Even network schedulers can come up with a creative idea every once in a while. Over the course of my career, I would occasionally have the opportunity to pitch an episode story to a showrunner (sometimes through a current executive), and by some miracle that pitch would become an episode.

The first time an idea of mine was incorporated into an episode was on “LA Law.” Toward the end of its run, I pitched the idea of having Arnie Becker falsely accused of murder. They did it!

On two occasions, I pitched “Law & Order” stories to Dick Wolf, which actually became episodes. In Season 4, René Balcer wrote an episode called “Doubles.” Here was my pitch: What if Nancy Kerrigan and Tonya Harding were in cahoots? It was transformed from figure skating to tennis, but it was “ripped from today’s headlines.” A few years later I saw René at an NBC function where he told me he thought it was the worst episode of “Law & Order” ever … oh well.

My second chance to pitch Dick Wolf came before Season 7. Blame John Wells for this one. “ER” was one of the biggest shows on television, and each year I would plead with John to give us more than 22 episodes. John would not budge, and I could not figure out how we were going to get from the end of February to May with virtually no originals.

The O.J. Simpson verdict had come down in October 1995. The nation was riveted, and it still resonated in our culture when I called Dick and pitched him an idea. I told him that we needed to give “ER” a break after the February 1997 sweeps period, and I offered him the coveted “Must See TV” Thursday night slot. There was a catch: He needed to deliver a three-part “event” which would be the ultimate ripped-from-the-headlines “L&O.” The gang takes on the “Dream Team” in a murder story with elements of the O.J. trial.

Dick immediately bought in to the idea, but there was on issue. The head of NBC, Don Ohlmeyer, had been a friend of O.J., and my boss Warren Littlefield and I were concerned about how Don might react to something like this. We went up to see him. Don’s back was hurting and he was in the prone position puffing on a Marlboro. I cautiously pitched him the idea. Don was quiet and kept puffing, then said, “Take the rest of the day off, I love it.”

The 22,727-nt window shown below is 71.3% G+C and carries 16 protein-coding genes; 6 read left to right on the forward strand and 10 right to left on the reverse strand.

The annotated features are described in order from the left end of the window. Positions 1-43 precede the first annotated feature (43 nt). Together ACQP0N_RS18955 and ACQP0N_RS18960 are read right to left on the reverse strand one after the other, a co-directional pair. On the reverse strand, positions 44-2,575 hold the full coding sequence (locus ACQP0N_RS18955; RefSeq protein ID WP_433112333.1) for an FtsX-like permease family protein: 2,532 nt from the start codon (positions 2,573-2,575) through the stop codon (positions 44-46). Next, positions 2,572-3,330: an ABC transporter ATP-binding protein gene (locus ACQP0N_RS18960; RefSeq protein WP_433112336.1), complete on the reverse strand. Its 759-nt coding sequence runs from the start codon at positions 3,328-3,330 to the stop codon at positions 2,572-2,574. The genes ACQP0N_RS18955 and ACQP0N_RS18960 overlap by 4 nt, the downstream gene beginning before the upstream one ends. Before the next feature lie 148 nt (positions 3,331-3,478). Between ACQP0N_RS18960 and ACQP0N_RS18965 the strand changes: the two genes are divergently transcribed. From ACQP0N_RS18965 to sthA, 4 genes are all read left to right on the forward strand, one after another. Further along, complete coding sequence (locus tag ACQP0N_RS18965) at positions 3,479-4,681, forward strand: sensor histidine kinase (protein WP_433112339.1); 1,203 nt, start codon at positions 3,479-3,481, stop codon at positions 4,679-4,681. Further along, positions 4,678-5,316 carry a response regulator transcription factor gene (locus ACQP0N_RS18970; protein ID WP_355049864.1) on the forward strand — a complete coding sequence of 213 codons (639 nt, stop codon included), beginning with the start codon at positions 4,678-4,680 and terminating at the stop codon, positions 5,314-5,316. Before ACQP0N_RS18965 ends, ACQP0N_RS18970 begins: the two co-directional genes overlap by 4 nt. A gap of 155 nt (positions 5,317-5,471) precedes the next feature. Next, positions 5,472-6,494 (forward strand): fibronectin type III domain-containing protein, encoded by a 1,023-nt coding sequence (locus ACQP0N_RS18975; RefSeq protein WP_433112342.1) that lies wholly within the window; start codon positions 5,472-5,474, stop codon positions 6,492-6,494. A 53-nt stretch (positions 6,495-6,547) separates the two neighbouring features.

Part 1 of the event, “D-Girl,” aired Thursday at 10 in March. “Law & Order” won an Emmy that season, something that doesn’t happen that often for a show that far along in its journey.

My final episode pitch was to Seth MacFarlane. I was pretty certain that there was never an episode of “Family Guy” where the Griffins became a Nielsen family. As many of you know, Seth loves to sing with a big band and he was performing at Catalina Bar and Grill in Hollywood on a Sunday night. My pal Marcy Ross, who was head of Current Programs at FOX, and her husband, Rob, joined the Masked Wife and me for the evening.

After the first set we went over to say hello to Seth. I had had a few and I told him that I had an idea for an episode. He said he would call me, but I figured that would never happen — after all, this is the biz. The next morning, he called. I pitched him the idea. He loved it, and the episode “All in the Nielsen Family” (also known as “Ratings Guy”) resulted. I even got a shout-out in the episode.

I don’t want you to think that all my ideas were winners. I suggested to Joel Surnow that we do a season of “24” where daylight savings time was part of the storyline. Crickets.

I told Hart Hanson that I believed that the Kardashians, Britney Spears and others were government agents used to distract us from more important things, and he used it in an episode of “Bones.”

So, I had my moments, but mostly I just shut up and scheduled.

On Twitter it’s @maskedscheduler, and the email is masked.scheduler@gmail.com.

Posted by:The Masked Scheduler

The Masked Scheduler is a former broadcast network executive. Hailing from parts unknown, he now comments on the TV business for TV by the Numbers.

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